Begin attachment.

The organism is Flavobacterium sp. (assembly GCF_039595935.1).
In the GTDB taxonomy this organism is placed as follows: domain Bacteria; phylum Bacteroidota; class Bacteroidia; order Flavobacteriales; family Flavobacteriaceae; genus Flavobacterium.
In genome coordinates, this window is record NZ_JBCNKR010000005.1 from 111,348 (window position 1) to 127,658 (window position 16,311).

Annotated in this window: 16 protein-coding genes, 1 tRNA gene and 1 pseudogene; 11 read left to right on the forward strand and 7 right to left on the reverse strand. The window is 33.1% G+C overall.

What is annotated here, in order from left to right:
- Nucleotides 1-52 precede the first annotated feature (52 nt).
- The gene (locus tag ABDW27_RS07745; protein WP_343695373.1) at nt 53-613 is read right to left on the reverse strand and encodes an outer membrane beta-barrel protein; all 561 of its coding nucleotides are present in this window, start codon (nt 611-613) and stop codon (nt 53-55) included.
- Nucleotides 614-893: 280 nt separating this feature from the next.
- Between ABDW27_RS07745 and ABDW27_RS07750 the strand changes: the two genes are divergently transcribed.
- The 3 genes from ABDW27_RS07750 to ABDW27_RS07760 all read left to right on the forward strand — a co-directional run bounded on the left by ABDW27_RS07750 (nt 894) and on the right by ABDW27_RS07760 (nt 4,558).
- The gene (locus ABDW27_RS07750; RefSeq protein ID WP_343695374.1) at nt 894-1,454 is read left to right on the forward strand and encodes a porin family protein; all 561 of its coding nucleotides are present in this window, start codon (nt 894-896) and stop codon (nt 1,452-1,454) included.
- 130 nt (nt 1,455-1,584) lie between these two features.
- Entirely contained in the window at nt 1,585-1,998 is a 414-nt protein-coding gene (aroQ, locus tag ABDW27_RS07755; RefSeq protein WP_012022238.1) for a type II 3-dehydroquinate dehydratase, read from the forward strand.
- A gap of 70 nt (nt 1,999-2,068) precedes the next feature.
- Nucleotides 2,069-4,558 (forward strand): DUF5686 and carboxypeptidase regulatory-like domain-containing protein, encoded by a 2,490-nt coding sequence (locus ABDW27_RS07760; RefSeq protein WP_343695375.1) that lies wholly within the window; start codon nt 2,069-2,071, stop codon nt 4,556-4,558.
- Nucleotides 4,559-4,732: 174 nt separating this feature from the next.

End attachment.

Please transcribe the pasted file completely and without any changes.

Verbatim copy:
The organism is Flavobacterium sp. (assembly GCF_039595935.1).
In the GTDB taxonomy this organism is placed as follows: domain Bacteria; phylum Bacteroidota; class Bacteroidia; order Flavobacteriales; family Flavobacteriaceae; genus Flavobacterium.
In genome coordinates, this window is record NZ_JBCNKR010000005.1 from 111,348 (window position 1) to 127,658 (window position 16,311).

Annotated in this window: 16 protein-coding genes, 1 tRNA gene and 1 pseudogene; 11 read left to right on the forward strand and 7 right to left on the reverse strand. The window is 33.1% G+C overall.

What is annotated here, in order from left to right:
- Nucleotides 1-52 precede the first annotated feature (52 nt).
- The gene (locus tag ABDW27_RS07745; protein WP_343695373.1) at nt 53-613 is read right to left on the reverse strand and encodes an outer membrane beta-barrel protein; all 561 of its coding nucleotides are present in this window, start codon (nt 611-613) and stop codon (nt 53-55) included.
- Nucleotides 614-893: 280 nt separating this feature from the next.
- Between ABDW27_RS07745 and ABDW27_RS07750 the strand changes: the two genes are divergently transcribed.
- The 3 genes from ABDW27_RS07750 to ABDW27_RS07760 all read left to right on the forward strand — a co-directional run bounded on the left by ABDW27_RS07750 (nt 894) and on the right by ABDW27_RS07760 (nt 4,558).
- The gene (locus ABDW27_RS07750; RefSeq protein ID WP_343695374.1) at nt 894-1,454 is read left to right on the forward strand and encodes a porin family protein; all 561 of its coding nucleotides are present in this window, start codon (nt 894-896) and stop codon (nt 1,452-1,454) included.
- 130 nt (nt 1,455-1,584) lie between these two features.
- Entirely contained in the window at nt 1,585-1,998 is a 414-nt protein-coding gene (aroQ, locus tag ABDW27_RS07755; RefSeq protein WP_012022238.1) for a type II 3-dehydroquinate dehydratase, read from the forward strand.
- A gap of 70 nt (nt 1,999-2,068) precedes the next feature.
- Nucleotides 2,069-4,558 (forward strand): DUF5686 and carboxypeptidase regulatory-like domain-containing protein, encoded by a 2,490-nt coding sequence (locus ABDW27_RS07760; RefSeq protein WP_343695375.1) that lies wholly within the window; start codon nt 2,069-2,071, stop codon nt 4,556-4,558.
- Nucleotides 4,559-4,732: 174 nt separating this feature from the next.